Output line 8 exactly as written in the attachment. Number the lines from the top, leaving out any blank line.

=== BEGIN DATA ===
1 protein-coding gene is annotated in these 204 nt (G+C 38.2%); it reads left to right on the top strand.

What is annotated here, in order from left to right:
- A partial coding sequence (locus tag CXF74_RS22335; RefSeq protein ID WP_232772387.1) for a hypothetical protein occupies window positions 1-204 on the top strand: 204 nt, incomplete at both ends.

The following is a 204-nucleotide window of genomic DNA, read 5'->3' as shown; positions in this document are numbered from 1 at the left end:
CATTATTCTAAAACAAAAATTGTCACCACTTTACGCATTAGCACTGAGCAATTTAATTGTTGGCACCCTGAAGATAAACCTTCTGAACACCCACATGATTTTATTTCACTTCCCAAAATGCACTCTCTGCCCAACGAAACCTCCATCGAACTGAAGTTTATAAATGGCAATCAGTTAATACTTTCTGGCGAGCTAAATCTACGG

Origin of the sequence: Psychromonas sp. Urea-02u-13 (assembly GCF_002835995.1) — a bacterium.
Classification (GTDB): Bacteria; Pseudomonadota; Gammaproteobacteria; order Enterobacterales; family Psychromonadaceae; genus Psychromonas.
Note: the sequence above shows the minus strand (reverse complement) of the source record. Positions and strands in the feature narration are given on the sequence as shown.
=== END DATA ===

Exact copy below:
Note: the sequence above shows the minus strand (reverse complement) of the source record. Positions and strands in the feature narration are given on the sequence as shown.